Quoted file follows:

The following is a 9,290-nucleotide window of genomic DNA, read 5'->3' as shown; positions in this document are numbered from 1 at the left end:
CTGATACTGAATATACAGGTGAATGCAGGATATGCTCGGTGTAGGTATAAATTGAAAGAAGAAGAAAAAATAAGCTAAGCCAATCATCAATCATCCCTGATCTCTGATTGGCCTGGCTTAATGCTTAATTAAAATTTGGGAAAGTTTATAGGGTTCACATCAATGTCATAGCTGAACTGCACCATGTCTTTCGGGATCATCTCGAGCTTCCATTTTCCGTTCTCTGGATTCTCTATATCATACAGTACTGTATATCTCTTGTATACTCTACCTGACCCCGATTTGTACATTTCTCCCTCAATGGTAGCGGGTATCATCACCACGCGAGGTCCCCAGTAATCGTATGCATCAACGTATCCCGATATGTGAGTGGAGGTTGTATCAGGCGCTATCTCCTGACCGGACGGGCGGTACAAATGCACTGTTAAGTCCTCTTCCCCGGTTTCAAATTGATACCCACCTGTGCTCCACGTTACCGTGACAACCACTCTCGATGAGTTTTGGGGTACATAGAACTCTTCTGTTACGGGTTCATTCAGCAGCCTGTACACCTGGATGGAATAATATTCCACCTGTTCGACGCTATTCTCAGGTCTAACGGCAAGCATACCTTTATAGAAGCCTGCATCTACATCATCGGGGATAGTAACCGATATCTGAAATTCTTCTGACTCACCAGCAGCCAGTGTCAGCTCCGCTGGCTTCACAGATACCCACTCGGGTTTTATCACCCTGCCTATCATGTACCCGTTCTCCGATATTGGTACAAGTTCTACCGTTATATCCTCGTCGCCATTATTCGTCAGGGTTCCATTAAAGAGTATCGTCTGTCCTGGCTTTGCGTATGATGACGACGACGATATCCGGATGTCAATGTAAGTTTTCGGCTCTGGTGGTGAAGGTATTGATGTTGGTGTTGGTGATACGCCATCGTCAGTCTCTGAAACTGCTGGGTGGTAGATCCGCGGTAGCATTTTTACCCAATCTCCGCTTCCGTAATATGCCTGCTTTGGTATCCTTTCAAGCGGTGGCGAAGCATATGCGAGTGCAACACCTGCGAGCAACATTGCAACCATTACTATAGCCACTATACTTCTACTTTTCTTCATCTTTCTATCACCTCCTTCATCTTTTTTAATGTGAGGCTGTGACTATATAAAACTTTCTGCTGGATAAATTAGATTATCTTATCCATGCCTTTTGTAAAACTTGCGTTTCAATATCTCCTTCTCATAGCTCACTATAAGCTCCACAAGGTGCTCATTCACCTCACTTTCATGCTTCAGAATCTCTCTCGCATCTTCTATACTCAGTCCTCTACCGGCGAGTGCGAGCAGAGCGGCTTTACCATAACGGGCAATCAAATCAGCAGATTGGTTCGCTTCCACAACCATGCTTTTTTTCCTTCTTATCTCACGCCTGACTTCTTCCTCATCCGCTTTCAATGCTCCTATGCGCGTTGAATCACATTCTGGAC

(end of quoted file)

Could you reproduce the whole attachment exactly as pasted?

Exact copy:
The following is a 9,290-nucleotide window of genomic DNA, read 5'->3' as shown; positions in this document are numbered from 1 at the left end:
CTGATACTGAATATACAGGTGAATGCAGGATATGCTCGGTGTAGGTATAAATTGAAAGAAGAAGAAAAAATAAGCTAAGCCAATCATCAATCATCCCTGATCTCTGATTGGCCTGGCTTAATGCTTAATTAAAATTTGGGAAAGTTTATAGGGTTCACATCAATGTCATAGCTGAACTGCACCATGTCTTTCGGGATCATCTCGAGCTTCCATTTTCCGTTCTCTGGATTCTCTATATCATACAGTACTGTATATCTCTTGTATACTCTACCTGACCCCGATTTGTACATTTCTCCCTCAATGGTAGCGGGTATCATCACCACGCGAGGTCCCCAGTAATCGTATGCATCAACGTATCCCGATATGTGAGTGGAGGTTGTATCAGGCGCTATCTCCTGACCGGACGGGCGGTACAAATGCACTGTTAAGTCCTCTTCCCCGGTTTCAAATTGATACCCACCTGTGCTCCACGTTACCGTGACAACCACTCTCGATGAGTTTTGGGGTACATAGAACTCTTCTGTTACGGGTTCATTCAGCAGCCTGTACACCTGGATGGAATAATATTCCACCTGTTCGACGCTATTCTCAGGTCTAACGGCAAGCATACCTTTATAGAAGCCTGCATCTACATCATCGGGGATAGTAACCGATATCTGAAATTCTTCTGACTCACCAGCAGCCAGTGTCAGCTCCGCTGGCTTCACAGATACCCACTCGGGTTTTATCACCCTGCCTATCATGTACCCGTTCTCCGATATTGGTACAAGTTCTACCGTTATATCCTCGTCGCCATTATTCGTCAGGGTTCCATTAAAGAGTATCGTCTGTCCTGGCTTTGCGTATGATGACGACGACGATATCCGGATGTCAATGTAAGTTTTCGGCTCTGGTGGTGAAGGTATTGATGTTGGTGTTGGTGATACGCCATCGTCAGTCTCTGAAACTGCTGGGTGGTAGATCCGCGGTAGCATTTTTACCCAATCTCCGCTTCCGTAATATGCCTGCTTTGGTATCCTTTCAAGCGGTGGCGAAGCATATGCGAGTGCAACACCTGCGAGCAACATTGCAACCATTACTATAGCCACTATACTTCTACTTTTCTTCATCTTTCTATCACCTCCTTCATCTTTTTTAATGTGAGGCTGTGACTATATAAAACTTTCTGCTGGATAAATTAGATTATCTTATCCATGCCTTTTGTAAAACTTGCGTTTCAATATCTCCTTCTCATAGCTCACTATAAGCTCCACAAGGTGCTCATTCACCTCACTTTCATGCTTCAGAATCTCTCTCGCATCTTCTATACTCAGTCCTCTACCGGCGAGTGCGAGCAGAGCGGCTTTACCATAACGGGCAATCAAATCAGCAGATTGGTTCGCTTCCACAACCATGCTTTTTTTCCTTCTTATCTCACGCCTGACTTCTTCCTCATCCGCTTTCAATGCTCCTATGCGCGTTGAATCACATTCTGGAC